But in some cases there are might be quite a number of subclasses and you may even don't know how many of them will be. Say a simple case. You've got a class Game which presents a basic game model data-structure, and then you've got several subclasses which represents real games logic which have just the same data-structure but different behavior. The customer said I want those five games now and probable another good five later.
Ok, that's fine and probably an excellent opportunity for using the STI feature. But the thing which bothers me in the case is the big and unpredictable number of subclasses, and as for me, I would like to not have such a mess in my app/model/ directory.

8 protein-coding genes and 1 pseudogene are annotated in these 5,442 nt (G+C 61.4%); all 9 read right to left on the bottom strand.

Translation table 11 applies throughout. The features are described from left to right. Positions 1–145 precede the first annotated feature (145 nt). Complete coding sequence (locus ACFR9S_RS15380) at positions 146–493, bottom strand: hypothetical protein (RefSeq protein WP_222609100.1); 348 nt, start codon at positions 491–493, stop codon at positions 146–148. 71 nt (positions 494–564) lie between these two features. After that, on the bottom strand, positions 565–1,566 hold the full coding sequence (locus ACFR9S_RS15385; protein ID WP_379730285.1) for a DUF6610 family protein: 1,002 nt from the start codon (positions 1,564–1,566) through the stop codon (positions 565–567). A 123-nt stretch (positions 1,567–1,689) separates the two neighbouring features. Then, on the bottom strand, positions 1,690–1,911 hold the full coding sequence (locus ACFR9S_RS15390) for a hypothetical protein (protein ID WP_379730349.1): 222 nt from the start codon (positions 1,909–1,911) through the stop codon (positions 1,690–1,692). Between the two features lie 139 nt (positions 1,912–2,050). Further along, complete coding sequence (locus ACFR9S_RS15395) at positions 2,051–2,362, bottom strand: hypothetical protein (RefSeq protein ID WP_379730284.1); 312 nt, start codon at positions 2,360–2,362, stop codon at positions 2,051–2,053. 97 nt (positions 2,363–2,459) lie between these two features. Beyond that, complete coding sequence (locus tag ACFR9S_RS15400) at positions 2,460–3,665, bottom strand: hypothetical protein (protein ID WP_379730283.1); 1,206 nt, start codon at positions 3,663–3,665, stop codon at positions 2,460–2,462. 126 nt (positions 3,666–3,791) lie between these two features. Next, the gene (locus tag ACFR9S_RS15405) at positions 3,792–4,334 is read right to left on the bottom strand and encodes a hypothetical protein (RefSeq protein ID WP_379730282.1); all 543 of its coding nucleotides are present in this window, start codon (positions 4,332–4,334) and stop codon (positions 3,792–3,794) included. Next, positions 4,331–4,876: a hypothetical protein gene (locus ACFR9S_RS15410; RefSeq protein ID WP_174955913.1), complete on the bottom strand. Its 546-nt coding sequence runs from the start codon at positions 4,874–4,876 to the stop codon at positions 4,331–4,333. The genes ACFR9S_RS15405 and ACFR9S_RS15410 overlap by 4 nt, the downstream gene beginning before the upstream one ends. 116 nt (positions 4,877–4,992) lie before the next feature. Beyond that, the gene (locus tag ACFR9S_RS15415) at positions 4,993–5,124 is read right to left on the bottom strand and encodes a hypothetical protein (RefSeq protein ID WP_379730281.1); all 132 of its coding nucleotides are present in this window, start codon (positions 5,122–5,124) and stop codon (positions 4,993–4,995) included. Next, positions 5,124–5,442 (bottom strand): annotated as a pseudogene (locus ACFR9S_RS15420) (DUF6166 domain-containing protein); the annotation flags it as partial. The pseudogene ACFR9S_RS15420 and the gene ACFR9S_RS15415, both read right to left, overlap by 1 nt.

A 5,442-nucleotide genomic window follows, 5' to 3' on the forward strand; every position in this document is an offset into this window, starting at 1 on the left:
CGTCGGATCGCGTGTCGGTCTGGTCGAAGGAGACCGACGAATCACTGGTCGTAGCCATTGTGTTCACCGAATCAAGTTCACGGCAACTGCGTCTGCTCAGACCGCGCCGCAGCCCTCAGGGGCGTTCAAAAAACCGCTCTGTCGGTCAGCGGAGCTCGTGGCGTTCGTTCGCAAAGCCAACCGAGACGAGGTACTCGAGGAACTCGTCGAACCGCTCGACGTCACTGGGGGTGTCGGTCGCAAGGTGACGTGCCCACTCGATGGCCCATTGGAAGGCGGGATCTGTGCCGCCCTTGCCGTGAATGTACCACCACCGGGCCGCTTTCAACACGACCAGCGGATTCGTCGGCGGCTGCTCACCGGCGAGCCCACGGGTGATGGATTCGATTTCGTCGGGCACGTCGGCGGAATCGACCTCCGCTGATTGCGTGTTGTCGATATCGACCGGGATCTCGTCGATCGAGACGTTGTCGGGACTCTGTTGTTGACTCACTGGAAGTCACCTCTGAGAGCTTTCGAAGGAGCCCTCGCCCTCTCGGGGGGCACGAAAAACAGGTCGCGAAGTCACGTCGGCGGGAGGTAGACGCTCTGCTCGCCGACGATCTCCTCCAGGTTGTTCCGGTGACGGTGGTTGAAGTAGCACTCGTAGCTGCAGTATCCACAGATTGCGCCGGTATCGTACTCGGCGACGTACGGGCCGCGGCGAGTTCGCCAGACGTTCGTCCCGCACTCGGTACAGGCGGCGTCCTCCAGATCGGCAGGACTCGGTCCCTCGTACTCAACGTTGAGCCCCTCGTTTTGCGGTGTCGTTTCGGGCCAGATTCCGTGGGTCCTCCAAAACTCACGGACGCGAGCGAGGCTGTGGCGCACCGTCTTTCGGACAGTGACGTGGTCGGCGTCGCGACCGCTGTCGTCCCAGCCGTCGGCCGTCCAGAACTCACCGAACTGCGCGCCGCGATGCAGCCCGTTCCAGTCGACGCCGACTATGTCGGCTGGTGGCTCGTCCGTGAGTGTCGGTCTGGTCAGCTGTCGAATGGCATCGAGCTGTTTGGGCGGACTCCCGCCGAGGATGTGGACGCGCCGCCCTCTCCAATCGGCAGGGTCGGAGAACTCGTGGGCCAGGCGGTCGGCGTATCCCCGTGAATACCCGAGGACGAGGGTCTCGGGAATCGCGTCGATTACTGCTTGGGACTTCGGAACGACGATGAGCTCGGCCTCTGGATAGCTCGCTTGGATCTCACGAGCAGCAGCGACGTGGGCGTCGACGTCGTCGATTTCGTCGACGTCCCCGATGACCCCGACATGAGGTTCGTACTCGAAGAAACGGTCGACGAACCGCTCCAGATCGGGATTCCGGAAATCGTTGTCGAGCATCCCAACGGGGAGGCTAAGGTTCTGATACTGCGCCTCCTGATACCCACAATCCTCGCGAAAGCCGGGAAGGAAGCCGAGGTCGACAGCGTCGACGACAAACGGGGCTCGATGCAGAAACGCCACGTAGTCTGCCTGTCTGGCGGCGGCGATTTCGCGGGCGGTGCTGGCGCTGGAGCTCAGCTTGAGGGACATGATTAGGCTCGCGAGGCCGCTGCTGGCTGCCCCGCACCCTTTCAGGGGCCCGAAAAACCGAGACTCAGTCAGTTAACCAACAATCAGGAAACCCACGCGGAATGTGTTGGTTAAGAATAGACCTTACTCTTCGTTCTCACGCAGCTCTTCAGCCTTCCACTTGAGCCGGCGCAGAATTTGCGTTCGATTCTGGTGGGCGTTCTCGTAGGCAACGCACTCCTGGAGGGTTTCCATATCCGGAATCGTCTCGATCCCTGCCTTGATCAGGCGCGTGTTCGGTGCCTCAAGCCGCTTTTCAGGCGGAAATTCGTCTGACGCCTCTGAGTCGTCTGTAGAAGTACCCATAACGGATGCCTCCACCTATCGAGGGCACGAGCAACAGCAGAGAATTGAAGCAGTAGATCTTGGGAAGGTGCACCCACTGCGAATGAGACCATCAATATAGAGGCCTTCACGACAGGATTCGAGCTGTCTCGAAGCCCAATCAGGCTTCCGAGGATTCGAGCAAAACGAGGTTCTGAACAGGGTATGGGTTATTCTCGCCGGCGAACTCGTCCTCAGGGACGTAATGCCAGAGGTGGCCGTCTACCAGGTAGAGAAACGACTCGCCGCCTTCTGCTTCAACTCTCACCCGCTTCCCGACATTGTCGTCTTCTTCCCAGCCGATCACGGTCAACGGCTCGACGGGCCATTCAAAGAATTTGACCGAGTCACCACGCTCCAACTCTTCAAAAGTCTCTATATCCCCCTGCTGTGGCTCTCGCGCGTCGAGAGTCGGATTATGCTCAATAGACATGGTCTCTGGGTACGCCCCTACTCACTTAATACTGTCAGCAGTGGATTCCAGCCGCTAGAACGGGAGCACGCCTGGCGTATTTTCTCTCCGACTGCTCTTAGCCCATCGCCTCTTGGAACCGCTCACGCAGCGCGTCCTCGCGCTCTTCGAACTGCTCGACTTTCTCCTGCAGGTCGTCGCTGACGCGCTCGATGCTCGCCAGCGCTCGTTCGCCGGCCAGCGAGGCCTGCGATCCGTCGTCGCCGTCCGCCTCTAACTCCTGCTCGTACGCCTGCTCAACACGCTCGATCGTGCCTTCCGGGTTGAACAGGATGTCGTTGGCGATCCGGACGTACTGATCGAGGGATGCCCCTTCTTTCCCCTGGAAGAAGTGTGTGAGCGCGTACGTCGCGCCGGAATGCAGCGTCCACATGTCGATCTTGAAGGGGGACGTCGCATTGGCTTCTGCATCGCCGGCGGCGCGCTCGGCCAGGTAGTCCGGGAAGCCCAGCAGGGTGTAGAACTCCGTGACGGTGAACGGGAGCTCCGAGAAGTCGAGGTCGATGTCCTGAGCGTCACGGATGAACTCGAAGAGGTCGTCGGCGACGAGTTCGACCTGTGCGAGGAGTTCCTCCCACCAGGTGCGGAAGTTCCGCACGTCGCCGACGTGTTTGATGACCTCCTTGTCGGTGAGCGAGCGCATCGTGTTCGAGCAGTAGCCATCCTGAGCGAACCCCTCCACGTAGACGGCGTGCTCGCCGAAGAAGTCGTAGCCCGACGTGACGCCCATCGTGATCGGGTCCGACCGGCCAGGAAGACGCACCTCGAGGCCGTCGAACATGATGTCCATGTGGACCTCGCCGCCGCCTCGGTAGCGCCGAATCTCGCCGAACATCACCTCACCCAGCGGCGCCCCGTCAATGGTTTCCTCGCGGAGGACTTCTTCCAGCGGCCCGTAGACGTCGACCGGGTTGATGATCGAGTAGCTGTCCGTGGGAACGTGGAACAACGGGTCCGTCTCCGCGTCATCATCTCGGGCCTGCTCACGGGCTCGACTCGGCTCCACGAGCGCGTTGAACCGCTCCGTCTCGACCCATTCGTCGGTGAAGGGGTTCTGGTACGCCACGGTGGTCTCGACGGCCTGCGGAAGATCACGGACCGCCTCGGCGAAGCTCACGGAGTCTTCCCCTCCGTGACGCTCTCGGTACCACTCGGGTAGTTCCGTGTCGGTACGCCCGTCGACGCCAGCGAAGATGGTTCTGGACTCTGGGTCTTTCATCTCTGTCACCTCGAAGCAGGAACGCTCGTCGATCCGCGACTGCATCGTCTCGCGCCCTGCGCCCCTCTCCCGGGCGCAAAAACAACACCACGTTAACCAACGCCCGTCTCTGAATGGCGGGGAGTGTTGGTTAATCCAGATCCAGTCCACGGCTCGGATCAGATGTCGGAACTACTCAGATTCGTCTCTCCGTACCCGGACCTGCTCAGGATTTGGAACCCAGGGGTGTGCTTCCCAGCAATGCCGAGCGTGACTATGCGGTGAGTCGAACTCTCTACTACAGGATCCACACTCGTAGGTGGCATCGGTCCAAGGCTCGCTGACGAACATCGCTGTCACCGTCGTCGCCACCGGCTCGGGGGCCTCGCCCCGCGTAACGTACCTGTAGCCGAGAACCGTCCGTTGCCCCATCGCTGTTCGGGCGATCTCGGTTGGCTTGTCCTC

A possible solution is in having nested subclasses for the Game class. In general it might look like this
class Game < ActiveRecord::Base
#........ some basic crap .........
class Klondike < Game
class Poker < Game
Then, when you create instances of the subclasses you'll have the 'type' attribute set properly to the name of the subclass.
>> g = Game::Poker.new
=> #<Game::Poker type: "Poker", ....>
This will work just the same way if would define a usual class like
class PokerGame < Game, but this solution with nested classes allows you to organize your subclasses better. Now you can, by following the rails naming convention, create the following directories/files structure
and then inside, say, the poker.rb file define your nested classes like that
class Game::Poker < Game
In such a way you'll keep your subclasses organized well and still will be able to use the STI feature.